Summary: Morale In Leadership

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Leadership is a term often mistaken for management, similar in nature but not all managers are natural born or taught leadership. (Boundless Management, Defining Leadership, n.d., p. para. 1). Leaders, develop vision and think long-term for the business or company as well as influence staff members to listen. Occasionally, employees lack motivation or require a boost in morale and while most managers cannot boost morale in stressed employees, leaders can and do. (Boundless Management, Defining Leadership, n.d., p. para. 21). Morale stands as a long-term issue with high employee turnover rates, specifically high morale that later turns into extremely low morale among several employees. Often, personnel seek out other companies that offer added…show more content…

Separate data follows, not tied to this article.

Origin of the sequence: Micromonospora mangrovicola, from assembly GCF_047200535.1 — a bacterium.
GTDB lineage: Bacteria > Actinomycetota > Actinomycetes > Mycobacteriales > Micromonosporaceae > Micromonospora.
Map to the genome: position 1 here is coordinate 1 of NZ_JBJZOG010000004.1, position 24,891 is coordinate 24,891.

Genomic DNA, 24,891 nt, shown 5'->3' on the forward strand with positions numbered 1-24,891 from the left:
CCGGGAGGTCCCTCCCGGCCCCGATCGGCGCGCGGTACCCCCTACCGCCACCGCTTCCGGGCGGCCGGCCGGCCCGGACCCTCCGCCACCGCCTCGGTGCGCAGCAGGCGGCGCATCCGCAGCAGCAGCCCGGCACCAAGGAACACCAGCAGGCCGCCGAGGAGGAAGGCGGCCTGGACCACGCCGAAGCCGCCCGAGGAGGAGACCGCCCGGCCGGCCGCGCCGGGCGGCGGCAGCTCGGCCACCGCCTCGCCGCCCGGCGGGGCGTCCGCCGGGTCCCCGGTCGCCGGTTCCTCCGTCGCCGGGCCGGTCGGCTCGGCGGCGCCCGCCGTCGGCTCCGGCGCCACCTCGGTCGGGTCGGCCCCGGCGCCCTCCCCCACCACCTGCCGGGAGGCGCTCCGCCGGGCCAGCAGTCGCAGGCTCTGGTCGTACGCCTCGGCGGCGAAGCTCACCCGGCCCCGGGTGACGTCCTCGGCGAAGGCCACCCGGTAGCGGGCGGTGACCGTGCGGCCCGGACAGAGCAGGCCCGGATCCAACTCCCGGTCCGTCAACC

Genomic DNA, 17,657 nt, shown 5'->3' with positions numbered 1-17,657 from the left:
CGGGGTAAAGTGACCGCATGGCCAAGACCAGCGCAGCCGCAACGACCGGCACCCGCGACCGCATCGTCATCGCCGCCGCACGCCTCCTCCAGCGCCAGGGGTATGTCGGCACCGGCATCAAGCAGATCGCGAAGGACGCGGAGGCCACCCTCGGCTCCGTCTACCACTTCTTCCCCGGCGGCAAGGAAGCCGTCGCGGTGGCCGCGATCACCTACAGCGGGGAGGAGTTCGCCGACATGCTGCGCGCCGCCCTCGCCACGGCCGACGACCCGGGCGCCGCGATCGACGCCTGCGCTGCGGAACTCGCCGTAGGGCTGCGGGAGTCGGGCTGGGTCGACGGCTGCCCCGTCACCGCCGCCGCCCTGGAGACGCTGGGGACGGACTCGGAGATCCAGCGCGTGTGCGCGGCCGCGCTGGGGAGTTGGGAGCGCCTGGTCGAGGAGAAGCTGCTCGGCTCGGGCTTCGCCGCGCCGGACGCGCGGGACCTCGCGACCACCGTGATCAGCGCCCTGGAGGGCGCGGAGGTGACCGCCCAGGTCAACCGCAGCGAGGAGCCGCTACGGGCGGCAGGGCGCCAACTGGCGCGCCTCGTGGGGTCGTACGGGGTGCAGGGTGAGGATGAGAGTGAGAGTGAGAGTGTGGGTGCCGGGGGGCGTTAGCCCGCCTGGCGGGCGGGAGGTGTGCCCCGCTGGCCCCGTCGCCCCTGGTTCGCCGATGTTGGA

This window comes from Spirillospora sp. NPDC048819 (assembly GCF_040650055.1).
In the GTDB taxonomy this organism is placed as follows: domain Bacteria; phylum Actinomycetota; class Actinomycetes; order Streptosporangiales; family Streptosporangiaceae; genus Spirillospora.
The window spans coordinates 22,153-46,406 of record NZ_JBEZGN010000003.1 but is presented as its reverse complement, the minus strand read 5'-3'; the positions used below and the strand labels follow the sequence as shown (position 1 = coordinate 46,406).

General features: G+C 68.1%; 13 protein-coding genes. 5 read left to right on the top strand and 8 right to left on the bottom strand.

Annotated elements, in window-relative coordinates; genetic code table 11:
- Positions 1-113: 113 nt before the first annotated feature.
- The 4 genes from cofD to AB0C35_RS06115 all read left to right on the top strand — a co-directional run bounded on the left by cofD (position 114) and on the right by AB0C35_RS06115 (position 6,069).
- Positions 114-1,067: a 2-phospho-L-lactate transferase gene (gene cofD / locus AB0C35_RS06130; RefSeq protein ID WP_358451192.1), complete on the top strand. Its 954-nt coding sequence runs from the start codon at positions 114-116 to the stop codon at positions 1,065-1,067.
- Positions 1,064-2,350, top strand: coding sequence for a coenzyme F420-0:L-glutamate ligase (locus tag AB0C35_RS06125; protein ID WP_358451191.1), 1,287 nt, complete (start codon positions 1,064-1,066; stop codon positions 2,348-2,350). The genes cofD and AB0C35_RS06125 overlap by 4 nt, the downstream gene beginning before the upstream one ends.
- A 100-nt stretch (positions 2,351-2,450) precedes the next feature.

Fortunately, there are ways a leader can utilize effectively to motivate current employees, which will also build drive in every member without negatively affecting production levels. For instance, ways a leader can improve motivation include tips from American Management Association and Boundless Management. First, fulfilling the staff member’s needs and emotions in the workplace and often the work space itself. This includes gathering the staff for a meeting and addressing their anger and guaranteeing the team members their feelings are valid and heard. (Boundless Management, Motivating an Organization, n.d., p. para. 4). Secondly, rebuild the lost trust between the non-motivated employees by demonstrating respect and proving to each member their value. (Schaefer, n.d.). Lastly, communication is a large part of employee morale as staff members want to be heard from the manager. Taking an active role in listening whether active or reflective will improve the way the employees see the leader and ease the tension as “us vs. them”. (Boundless Management, Improving Communication, n.d., pp. para. 6,7) On the other hand, influences can hinder any attempt to boost morale and can prove detrimental to the overall goal of improving motivation among workers. One large factor attributing to interfering with building morale is lack of trust from employees towards the managers or the company. This is said to prove morale and motivation at the lowest point and not effective in production (Schaefer, n.d.). If the employees do not trust the leader that is attempting to boost the motivation, any communication from the attempt will go unnoticed and not improve production and

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